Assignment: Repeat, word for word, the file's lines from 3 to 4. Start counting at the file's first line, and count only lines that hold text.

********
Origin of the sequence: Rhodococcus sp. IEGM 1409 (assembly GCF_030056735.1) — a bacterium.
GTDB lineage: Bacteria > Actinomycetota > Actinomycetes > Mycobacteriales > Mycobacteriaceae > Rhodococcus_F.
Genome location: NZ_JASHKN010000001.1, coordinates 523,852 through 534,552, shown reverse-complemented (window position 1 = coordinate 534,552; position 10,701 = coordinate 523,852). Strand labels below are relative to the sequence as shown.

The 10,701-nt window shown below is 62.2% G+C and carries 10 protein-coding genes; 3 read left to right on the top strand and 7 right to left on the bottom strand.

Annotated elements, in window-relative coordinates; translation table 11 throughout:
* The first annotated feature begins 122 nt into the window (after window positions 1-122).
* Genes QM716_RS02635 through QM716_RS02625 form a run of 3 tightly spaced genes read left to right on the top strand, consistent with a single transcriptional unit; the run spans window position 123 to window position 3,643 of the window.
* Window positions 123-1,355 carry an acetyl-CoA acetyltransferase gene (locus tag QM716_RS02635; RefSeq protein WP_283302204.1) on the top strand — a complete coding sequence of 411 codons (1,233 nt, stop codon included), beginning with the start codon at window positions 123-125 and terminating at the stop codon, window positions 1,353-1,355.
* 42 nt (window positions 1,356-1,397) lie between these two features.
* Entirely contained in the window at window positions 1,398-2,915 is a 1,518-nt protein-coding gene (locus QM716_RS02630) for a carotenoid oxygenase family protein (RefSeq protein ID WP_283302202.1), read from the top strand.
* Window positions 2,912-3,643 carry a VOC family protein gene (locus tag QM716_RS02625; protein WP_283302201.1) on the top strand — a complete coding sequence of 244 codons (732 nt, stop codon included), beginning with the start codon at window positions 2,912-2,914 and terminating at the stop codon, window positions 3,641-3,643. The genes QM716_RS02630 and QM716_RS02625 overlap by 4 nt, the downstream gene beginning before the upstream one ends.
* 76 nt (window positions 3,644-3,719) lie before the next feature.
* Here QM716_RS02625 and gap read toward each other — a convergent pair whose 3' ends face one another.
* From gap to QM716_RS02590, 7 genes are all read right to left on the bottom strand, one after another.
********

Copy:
Genome location: NZ_JASHKN010000001.1, coordinates 523,852 through 534,552, shown reverse-complemented (window position 1 = coordinate 534,552; position 10,701 = coordinate 523,852). Strand labels below are relative to the sequence as shown.

The 10,701-nt window shown below is 62.2% G+C and carries 10 protein-coding genes; 3 read left to right on the top strand and 7 right to left on the bottom strand.